Sales of the BMW M5 followed a similar pattern. The United States once again came out on top, with sales of 8,786 vehicles. Then, after the domestic market of Germany (2,473 units), Great Britain and Ireland generated the next highest demand on the continent of Europe, with 1,980 vehicles. In total the BMW M5 recorded global sales of over 20,000 cars in under five years, with current figures of 19,494 units for the BMW M5 Saloon and a further 1,009 units for the BMW M5 Touring, available since 2007.

The total combined figures for the fourth-generation BMW M5 exceed even those of its predecessor model, which was in production for six years. With that it has secured the current high point in the success story of the BMW M5, the first generation of which established the vehicle segment of high-performance saloons at its introduction in 1984.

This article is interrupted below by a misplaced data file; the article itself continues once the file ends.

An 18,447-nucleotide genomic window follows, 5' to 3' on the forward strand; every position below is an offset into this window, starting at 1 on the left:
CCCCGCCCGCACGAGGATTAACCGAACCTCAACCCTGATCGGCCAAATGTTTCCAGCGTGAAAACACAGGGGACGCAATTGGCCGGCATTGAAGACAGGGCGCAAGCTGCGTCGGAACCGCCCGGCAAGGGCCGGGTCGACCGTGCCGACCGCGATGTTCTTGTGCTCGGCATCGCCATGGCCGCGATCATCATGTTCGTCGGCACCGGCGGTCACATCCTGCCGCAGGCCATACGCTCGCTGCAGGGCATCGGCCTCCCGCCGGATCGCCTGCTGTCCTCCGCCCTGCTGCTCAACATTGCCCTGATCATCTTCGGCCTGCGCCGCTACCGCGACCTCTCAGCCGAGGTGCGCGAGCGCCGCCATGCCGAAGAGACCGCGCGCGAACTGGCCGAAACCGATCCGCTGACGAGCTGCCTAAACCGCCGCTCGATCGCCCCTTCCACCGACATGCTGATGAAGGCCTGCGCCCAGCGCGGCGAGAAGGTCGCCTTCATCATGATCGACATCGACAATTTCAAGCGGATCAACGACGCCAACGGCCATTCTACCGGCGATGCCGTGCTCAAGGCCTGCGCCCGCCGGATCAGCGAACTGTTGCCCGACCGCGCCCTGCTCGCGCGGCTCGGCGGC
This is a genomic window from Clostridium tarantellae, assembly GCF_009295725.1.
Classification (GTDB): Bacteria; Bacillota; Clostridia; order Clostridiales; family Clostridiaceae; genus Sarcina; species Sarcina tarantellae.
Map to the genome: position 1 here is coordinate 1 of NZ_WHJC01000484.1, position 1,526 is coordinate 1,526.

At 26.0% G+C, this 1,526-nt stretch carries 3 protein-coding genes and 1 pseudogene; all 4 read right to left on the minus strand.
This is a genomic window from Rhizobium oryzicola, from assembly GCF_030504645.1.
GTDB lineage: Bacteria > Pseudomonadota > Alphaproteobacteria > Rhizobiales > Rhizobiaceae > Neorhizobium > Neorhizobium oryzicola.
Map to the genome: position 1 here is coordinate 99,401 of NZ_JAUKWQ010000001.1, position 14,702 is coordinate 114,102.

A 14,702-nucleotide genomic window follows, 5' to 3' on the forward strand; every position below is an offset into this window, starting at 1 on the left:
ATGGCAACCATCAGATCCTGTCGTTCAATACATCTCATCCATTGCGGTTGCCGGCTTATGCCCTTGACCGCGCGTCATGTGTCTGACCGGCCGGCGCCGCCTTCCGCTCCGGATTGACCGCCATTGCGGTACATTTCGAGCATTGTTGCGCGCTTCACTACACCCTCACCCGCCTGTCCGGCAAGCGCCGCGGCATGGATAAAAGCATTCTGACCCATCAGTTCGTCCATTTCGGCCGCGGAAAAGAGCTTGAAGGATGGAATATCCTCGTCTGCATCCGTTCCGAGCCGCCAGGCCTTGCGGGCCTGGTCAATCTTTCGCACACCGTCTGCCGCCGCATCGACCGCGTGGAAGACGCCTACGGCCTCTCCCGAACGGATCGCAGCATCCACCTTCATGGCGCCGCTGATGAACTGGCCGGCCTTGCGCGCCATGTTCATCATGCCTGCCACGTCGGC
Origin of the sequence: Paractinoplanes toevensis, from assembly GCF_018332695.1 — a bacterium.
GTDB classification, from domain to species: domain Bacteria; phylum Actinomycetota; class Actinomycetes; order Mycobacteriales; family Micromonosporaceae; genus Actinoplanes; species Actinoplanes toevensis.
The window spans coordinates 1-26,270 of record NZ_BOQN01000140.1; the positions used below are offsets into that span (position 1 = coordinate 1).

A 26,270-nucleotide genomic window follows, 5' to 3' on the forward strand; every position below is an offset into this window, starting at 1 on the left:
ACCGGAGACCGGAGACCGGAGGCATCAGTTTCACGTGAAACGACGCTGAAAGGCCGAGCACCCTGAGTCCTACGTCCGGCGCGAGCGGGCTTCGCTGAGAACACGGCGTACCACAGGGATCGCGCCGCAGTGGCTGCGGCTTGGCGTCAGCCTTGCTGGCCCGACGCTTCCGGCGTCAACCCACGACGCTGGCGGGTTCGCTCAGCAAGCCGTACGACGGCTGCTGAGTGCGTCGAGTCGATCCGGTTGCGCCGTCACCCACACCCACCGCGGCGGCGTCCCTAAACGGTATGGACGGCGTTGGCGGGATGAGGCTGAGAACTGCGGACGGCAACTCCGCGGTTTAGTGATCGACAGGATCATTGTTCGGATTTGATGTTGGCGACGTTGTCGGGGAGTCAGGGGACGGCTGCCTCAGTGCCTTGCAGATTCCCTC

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  • 03beastcharmer

    Gabe I could not agree more. Love the V10, hated the M6 when we drove it at ///M school. Btw – the engine in the e39 m5 is an S62 and a great motor that Dinan is still using today to win championships! Long live the e39 m5!

  • Micah

    There is a definite sadness in seeing the demise of BMW’s oversquare normally aspirated motors with their corresponding throttle response, sound, & yes “lack” of torque lower in the rev range. For me, having to drive the engine & keeps the revs up to extract maximum performance is part of the driver’s car appeal of the M brand. By comparison, having a flat bucketload of turbo-generated torque available from 2K RPM in the next/current M cars/SUVs seems so much less involving & exciting to me.

  • goat

    @Micah: +1. The “cammy” powerband and smooth revving feel is what I think of when I recall any BMW I’ve enjoyed driving and i greatly prefer this, just as i prefer a manual ‘box.

    However – and IMO regrettably – turbos are not chosen solely because they offer efficiencies and emissions advantages… they are also en vogue because they pair well with automatic transmissions / DCT’s in “auto mode”.

  • Les

    BMW E39 M5 with manual. My dream car. Once I have kids, I will then have to buy a practical car, and the M5 is what I’ll be taking my kids to school in.